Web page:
Earlier this year we worked with the Premier League on their Primary Stars campaign. Designed to inspire children across PE and Sport, English, Maths and PSHE, Premier League Primary Stars is a curriculum-linked education initiative for KS1 and KS2 teachers. It’s a superb community project that’s seen more than 10,000 primary schools sign up for its free resources in just seven months.
Don’t you just love this time of year, all those autumnal hues are just divine. We had a few local wanders in Surrey over the half-term period and everywhere is looking so pretty. Winkworth Arboretum was just wonderful although so was Hatchlands Park and Alice Holt too. POD even learnt how to ride her bike properly at last!
The picturesque landscape at Winkworth Arboretum near Hascombe in Surrey is a draw any time of year but especially in autumn. Maintained by the National Trust for 60 years, this hillside arboretum has a significant collection of shrubs and trees making it an ideal place to admire those magnificent autumnal hues. So much so we like to sneak in a couple of visits if we can. As luck would have it, POD and I ventured there just over a week ago when she had a rather well-timed inset day.
Having met Owlette at ZSL Whipsnade Zoo just a few days earlier, six year old POD was really looking forward to the PJ Masks Halloween Party. It promised to bring lots of surprises and she hoped this would include a visit from her heroes too. PJ Masks is a hit TV series on Disney Junior which is based on the Les Pyjamasques book series by Romuald Racioppo. It tells the story of three six year old friends (Connor, Amaya and Greg) who by day live normal lives. After dark however, Amaya becomes Owlette, Connor becomes Catboy and Greg becomes Gekko.
We upped sticks from London and moved to Surrey seven years ago now so there aren’t many places we haven’t visited. Or at least have on our (ever expanding!) list. Somewhere that has completely passed us by however is The Sculpture Park which we only discovered this summer.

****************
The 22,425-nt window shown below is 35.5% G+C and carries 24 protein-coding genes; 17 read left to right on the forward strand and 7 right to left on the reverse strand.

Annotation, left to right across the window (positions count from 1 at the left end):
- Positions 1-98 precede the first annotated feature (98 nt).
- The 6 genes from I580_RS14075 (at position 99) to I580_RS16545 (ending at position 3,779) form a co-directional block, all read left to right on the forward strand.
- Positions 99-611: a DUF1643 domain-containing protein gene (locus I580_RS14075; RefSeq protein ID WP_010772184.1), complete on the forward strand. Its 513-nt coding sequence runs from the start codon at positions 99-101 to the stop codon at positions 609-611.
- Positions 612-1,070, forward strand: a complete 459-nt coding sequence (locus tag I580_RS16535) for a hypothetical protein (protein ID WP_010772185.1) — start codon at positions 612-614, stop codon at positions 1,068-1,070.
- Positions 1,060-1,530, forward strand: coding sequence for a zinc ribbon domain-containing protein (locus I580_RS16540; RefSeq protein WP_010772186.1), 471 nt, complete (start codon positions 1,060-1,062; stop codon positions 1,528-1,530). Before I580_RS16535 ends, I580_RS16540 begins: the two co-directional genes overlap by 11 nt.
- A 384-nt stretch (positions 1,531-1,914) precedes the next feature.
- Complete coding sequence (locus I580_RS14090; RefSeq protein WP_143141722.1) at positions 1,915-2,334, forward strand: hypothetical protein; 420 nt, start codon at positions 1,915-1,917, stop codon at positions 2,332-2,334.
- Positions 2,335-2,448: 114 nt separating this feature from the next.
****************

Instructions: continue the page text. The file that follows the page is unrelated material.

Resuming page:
We had the most wonderful family day out at ZSL Whipsnade Zoo yesterday. Not only was it Hullabazoo’s 5th anniversary, POD got to meet her PJ Masks hero and join in with activities which are part of the #BooAtTheZoo Halloween event. We even saw a tiger take meat from someone while standing on its hind legs which was just remarkable.
Situated between Newport and Ventnor on the Isle of Wight, the picturesque village of Godsill is lined with traditional tearooms, thatched cottages and shops with local produce and gifts on offer. This quintessentially British village boasts some of the oldest architecture on the island too including a medieval church located a stones throw from the high street. Godsill is also home to the first ever Isle of Wight Festival which took place at Ford Farm back in 1968.
Did you know I’m a gin convert? Having mistakenly sampled a G&T as a child (I thought it was lemonade!), I didn’t try gin properly until two years ago. And you know what, the gin cocktail I had then was absolutely delicious. There are so many gin varieties available these days too, many of which paired with a complementary garnish and mixer. What’s more if you’re new to gin, or indeed a lifelong gin enthusiast, the Gin Festival is the ideal place to experiment.
It feels like September disappeared in the blink of an eye although settling back into the school routine after the summer break does that doesn’t it? I have to say I love this time of year when there’s still some sunshine but those glorious autumnal hues are beginning to appear. We’ve even spotted some conkers over the past couple of weeks too. We’ve really enjoyed seeing the photos you’ve shared on the #UKexplore hashtag in September.
One of the places we absolutely had to visit on our recent trip to the Isle of Wight with Red Funnel was Shanklin Chine – the oldest attraction on the island. Situated in Old Shanklin, a stones throw from the Crabb Inn where we had lunch, this remarkable gorge really is a must see. Carved by Mother Nature over thousands of years, Shanklin Chine was open to the public in 1817 although Jane Austin wrote about visiting it four years earlier. She wasn’t the only one, Keats found inspiration for some of his greatest poetry while in Shanklin, referencing “the wondrous Chine here is a very great lion”. The likes of George Eliot, Macaulay and Dickens were also admirers of the Chine.